Old Money from The Merchants National Bank Of Waterville | 2306
The Merchants National Bank Of Waterville
The Merchants National Bank Of Waterville in Maine printed $546,850 dollars worth of national currency. That is a high amount, but condition and serial numbers can make otherwise common currency from this bank quite valuable. This national bank opened in 1875 and stopped printing money in 1905, which equals a 31 year printing period. That is a fairly normal lifespan for a national bank. During its life, The Merchants National Bank Of Waterville issued 6 different types and denominations of national currency. We have examples of the types listed below. Your bank note should look similar. Just the bank name will be different. For the record, The Merchants National Bank Of Waterville was located in Kennebec County. It was assigned charter number 2306.
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The Merchants National Bank Of Waterville in Maine printed 1,880 sheets of $1 series of 1875 national bank notes. Any time you see a print range between 1,000 and 2,500 you can assume that the bank was small and that their notes could be fairly scarce. Series of 1875 one dollar first charter national bank notes were only printed between 1875 and 1878. That is the shortest production period of any national bank note. That doesn’t automatically mean that these are worth thousands of dollars, but they could be. Collectors often don’t differentiate between original series and 1875 notes because they look so similar.
Series of 1875 $1 National Bank Note
The Merchants National Bank Of Waterville printed 1,880 sheets of $2 series of 1875 national bank notes. If you are lucky enough to have a two dollar note from 1875 then don’t get too hung up on the number of bills printed. All notes are rare and in demand; we would be happy to help you value yours. There was only one $2 bill printed per sheet of national currency. So that sheet number also equals the total number of bank notes printed for the denomination. And as we said above, these were also only printed until 1878. That is one of the main reasons they are so rare today.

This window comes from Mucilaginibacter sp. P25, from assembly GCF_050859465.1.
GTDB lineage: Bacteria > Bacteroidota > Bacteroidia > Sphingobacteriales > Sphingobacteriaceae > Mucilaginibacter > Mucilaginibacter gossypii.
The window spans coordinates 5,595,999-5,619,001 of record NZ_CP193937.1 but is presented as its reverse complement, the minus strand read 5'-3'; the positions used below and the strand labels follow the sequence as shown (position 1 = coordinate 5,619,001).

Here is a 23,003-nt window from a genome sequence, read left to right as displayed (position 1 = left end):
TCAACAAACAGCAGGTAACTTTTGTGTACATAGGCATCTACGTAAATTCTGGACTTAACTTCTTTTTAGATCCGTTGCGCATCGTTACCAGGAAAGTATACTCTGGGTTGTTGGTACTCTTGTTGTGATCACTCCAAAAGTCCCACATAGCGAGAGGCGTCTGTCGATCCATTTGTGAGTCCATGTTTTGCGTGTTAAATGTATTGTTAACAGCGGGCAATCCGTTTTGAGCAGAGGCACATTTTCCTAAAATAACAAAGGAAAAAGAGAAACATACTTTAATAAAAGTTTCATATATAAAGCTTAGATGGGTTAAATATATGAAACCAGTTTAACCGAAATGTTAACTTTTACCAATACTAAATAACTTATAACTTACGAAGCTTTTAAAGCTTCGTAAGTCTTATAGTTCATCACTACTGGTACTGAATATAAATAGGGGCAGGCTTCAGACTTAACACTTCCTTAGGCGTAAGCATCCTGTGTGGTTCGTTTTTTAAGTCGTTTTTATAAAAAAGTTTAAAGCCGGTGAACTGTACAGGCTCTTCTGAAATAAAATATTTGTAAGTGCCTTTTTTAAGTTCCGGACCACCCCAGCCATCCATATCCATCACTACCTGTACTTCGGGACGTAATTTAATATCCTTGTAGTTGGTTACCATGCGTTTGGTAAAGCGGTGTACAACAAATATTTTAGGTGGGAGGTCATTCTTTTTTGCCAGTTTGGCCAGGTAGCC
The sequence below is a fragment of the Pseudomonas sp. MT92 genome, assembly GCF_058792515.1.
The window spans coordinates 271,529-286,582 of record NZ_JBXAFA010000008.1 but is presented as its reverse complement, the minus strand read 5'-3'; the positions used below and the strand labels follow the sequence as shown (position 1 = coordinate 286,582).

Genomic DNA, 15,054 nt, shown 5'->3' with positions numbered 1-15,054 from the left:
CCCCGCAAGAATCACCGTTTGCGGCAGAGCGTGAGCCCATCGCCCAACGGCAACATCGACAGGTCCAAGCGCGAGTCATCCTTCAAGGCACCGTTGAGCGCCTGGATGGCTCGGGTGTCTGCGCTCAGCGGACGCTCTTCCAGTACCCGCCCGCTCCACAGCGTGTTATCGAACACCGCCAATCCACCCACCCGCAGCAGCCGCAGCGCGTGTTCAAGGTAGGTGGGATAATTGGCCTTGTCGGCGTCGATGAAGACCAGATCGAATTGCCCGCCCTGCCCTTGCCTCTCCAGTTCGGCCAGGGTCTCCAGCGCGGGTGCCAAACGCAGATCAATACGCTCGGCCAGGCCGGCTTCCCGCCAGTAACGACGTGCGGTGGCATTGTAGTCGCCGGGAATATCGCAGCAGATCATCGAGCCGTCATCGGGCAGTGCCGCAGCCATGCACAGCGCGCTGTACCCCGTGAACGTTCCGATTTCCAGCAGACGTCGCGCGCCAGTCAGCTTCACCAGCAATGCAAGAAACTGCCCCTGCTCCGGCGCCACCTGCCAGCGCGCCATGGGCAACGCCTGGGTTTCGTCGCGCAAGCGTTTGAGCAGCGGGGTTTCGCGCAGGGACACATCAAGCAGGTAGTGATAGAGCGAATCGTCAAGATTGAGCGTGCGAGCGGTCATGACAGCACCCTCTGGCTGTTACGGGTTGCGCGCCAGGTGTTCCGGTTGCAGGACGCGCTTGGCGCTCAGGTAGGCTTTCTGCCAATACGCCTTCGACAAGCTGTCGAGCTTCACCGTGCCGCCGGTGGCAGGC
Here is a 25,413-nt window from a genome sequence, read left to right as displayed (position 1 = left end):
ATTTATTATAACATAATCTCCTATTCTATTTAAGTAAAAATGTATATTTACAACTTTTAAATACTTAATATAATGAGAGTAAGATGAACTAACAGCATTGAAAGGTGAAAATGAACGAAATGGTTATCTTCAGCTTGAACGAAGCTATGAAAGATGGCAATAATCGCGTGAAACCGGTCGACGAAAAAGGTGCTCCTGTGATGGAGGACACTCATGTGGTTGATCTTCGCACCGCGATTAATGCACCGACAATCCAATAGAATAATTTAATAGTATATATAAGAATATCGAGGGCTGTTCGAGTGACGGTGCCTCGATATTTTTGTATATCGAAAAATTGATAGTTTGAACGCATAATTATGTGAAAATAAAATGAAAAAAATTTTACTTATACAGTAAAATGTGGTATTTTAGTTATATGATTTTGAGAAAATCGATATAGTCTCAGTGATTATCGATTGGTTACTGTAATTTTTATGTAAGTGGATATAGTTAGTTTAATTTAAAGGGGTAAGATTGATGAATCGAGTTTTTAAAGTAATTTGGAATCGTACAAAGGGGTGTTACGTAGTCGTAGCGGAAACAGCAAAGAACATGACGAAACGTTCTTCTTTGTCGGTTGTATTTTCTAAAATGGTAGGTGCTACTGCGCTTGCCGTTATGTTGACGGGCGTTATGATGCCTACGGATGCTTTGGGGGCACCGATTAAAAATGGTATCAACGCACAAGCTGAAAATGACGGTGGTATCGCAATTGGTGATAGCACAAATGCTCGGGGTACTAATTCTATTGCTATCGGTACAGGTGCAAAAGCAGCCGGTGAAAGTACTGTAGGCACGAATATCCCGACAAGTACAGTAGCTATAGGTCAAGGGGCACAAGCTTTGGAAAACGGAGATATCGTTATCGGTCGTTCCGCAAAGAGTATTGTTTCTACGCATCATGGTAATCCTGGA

Series of 1875 $2 National Bank Note
The Merchants National Bank Of Waterville also printed 4,600 sheets of $5 series of 1875 national bank notes. Hundreds of banks had sheet outputs between 2,500 and 5,000. That is pretty typical for a medium sized national bank in the 1870s. Series of 1875 $5 bills are some of the most commonly encountered bank notes from the first charter series. Only the original series $1 bill is more available. Some banks exclusively issued five dollar bills. So if you want an example from one of those banks then you don’t have many options. These notes have a rounded red seal and red serial numbers. They also all have a red charter number.
Series of 1875 $5 National Bank Note
The Merchants National Bank Of Waterville also printed 4,600 sheets of $10 series of 1875 national bank notes. Hundreds of banks had sheet outputs between 2,500 and 5,000. That is pretty typical for a medium sized national bank in the 1870s. The two vignettes seen on 1875 $10 bank notes are “Franklin and Electricity” and “America Seizing Lightning”. These notes occasionally confuse novices because the year 1752 is printed on them. That is when Benjamin Franklin discovered electricity. It has nothing to do with when these bank notes were issued. The back of each $10 bill has “DeSoto Discovering the Mississippi.”
Series of 1875 $10 National Bank Note
The Merchants National Bank Of Waterville also printed 6,149 sheets of $10 1882 brown back national bank notes. A print range between 5,000 and 10,000 suggests that there should be at least a couple of notes known to exist. There were three $10 bills printed on a single sheet of 1882 brown backs. The design of the bill is similar to all earlier ten dollar national bank notes. The nickname comes from the fact that these bills have a brown seal and brown overprint. Despite saying series of 1882, these were actually printed by some banks up until 1908. The date you see in cursive relates to when the bank first started issuing brown back notes.
Series of 1882 $10 Brown Back
The Merchants National Bank Of Waterville also printed 6,149 sheets of $20 1882 brown back national bank notes. As you can see, the sheet output is the same for $20 brown backs as it is for $10 brown backs. There was only one $20 brown back printed on a sheet. So the sheet output also equals the total note output. One neat thing about all brown backs is that they each have a different back design based on which state issued them. The back left hand side of the note shows the state seal of which ever state the national bank was located in. Generally speaking, 1882 $20 brown backs are pretty difficult to locate. They typically were printed in small numbers and they don’t have a great survival rate.
Series of 1882 $20 Brown Back